In culture and media 
In anime 
- In the popular anime series Wolf's Rain, they are referenced as "the lunar flowers", and would lead the wolves' way to paradise.
In flora 
- In the 18th century, Dr. Robert John Thornton commissioned the creation of lavishly illustrated portfolio of flora called "Temple of Flora". Plate #14 is of a "Night Blowing Cereus"[sic] (Missouri Botanical Garden Library).
- In Hawaii, night-blooming cereus crown the lava rocks  that border Punahou School. They are so associated with the school that their Hawaiian name is panini o kapunahou. and are regularly seen in many of the school's graphics, including that of the class of '74.
In literature 
Alphabetical, by author's last name:
- The night-blooming cereus was also featured in Jacqueline Carey's Kushiel's Legacy book series as the name of one of the Thirteen Houses of the Court of Night-Blooming Flowers.
- Shani Mootoo's novel refers to the flower in the title: Cereus Blooms at Night.
- The opening chapter of The Elusive Mrs. Pollifax by Dorothy Gilman mentions the flower.
- The Night-Blooming Cereus is the title of a poem as well as a volume of poetry by Robert Hayden.
- The Night-Blooming Cereus is the title of a 1986 novel by Joan Hess under the name Joan Hadley. New England florist Theo Bloomer solves a mystery in Israel while his cereus approaches bloom at home.
- The flower is mentioned in Out of the Dust by Karen Hesse, a Newbery Medal award-winning novel.
- The night-blooming cereus was featured in Barbara Kingsolver's book The Bean Trees. Taylor, Turtle, Lou Ann and Dwayne Ray witness the blooming of the cereus flower at their neighbours' house (Edna Poppy and Virgie Mae Parsons) towards the end of the novel (chapter 13).
- In Bride of the Water God by Yun Mi-kyung, the night-blooming cereus is referred to as the "Loneliness of the Night" and refers most specifically to Epiphyllum oxypetalum. The flowers are described as being paired, so if one flower is plucked, another flower will die somewhere else. Therefore, they are also given the nickname "short-lived love".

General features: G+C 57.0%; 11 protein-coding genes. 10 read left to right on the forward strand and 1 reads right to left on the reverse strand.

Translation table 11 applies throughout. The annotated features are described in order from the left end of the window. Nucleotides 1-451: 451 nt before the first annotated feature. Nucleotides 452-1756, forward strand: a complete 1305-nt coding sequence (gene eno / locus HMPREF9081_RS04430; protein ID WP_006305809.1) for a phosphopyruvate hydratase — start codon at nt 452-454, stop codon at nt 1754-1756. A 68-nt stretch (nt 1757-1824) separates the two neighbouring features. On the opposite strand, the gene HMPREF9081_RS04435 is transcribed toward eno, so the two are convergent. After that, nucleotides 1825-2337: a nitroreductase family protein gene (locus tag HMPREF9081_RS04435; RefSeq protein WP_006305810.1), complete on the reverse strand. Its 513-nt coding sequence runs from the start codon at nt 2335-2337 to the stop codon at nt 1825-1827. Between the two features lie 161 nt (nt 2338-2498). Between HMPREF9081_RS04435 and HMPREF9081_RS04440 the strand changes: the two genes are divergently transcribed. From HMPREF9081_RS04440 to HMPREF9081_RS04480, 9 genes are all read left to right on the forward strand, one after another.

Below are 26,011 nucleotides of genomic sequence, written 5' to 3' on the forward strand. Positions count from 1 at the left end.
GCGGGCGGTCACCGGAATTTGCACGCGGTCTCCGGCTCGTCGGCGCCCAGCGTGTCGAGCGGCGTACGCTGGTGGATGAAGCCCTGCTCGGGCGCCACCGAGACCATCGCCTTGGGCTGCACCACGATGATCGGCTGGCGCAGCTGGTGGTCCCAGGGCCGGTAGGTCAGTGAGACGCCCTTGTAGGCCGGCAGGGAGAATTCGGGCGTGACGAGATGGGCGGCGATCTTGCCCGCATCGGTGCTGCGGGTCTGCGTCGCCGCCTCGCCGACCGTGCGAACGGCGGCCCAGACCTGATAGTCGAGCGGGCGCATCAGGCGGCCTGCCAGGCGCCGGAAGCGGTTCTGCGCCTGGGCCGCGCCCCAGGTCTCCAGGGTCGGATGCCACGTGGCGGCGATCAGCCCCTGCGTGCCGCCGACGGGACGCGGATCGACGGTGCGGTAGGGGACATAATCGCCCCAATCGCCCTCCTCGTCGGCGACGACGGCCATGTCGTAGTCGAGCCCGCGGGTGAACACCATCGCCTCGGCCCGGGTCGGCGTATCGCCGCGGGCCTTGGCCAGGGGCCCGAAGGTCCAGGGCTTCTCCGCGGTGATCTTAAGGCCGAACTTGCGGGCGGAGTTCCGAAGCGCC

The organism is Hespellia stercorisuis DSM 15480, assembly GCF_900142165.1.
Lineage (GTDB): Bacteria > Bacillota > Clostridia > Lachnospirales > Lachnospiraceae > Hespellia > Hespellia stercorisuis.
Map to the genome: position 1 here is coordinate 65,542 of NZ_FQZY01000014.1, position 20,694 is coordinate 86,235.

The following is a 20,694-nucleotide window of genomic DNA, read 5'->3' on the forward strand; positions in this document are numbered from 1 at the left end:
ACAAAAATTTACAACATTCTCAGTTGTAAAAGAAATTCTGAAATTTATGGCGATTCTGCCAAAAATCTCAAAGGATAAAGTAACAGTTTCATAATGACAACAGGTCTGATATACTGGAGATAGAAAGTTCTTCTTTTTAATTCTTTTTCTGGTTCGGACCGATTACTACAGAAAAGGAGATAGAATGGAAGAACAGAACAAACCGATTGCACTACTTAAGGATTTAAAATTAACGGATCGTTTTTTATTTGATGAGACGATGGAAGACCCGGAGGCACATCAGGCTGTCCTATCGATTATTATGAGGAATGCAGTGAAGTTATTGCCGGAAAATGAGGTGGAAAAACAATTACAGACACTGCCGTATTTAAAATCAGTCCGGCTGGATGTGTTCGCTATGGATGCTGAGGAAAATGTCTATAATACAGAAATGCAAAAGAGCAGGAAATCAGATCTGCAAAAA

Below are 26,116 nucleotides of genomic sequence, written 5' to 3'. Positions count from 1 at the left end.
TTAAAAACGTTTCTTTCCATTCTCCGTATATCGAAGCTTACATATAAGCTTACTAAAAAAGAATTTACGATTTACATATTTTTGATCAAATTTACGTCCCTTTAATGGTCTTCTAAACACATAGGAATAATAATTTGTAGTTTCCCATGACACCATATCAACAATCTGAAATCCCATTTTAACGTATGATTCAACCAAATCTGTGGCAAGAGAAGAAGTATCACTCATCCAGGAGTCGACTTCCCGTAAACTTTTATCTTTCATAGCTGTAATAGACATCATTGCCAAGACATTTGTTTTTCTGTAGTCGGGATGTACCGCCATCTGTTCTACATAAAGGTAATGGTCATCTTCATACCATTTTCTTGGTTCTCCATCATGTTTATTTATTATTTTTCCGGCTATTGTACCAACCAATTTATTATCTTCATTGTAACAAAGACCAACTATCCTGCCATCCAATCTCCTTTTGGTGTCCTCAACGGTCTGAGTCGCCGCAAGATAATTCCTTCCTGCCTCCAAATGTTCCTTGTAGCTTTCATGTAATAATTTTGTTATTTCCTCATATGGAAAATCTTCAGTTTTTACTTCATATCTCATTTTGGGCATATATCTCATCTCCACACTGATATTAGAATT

- Eric Nuzum refers to a night-blooming cereus in his new memoir "Giving Up the Ghost."
- The book Love, Stargirl by Jerry Spinelli mentions the night-blooming cereus several times.
- John Wesley, "John Wesley's Journal", Mon. 24 July 1780, describes the blooming and fading of the "Nightly Cereus" which had a 125mm dia. white centre, and 225mm dia. "yellow ray" petals.
- In her book The Warmth of Other Suns author Isabel Wilkerson recounts her mother's memories of her grandmother's night-blooming cereus and the yearly neighborhood ritual of watching it "decide to undrape its petals".
In music 
- Appears as the cover photo of Morphine's album The Night.
In television 
- Also mentioned in an episode of Aquarion.
- In the Dennis the Menace episode "Dennis and the Camera", Mr. Wilson (Joseph Kearns) attempts to catch a photograph of a night-blooming cereus to earn free publicity for his garden club in the local paper.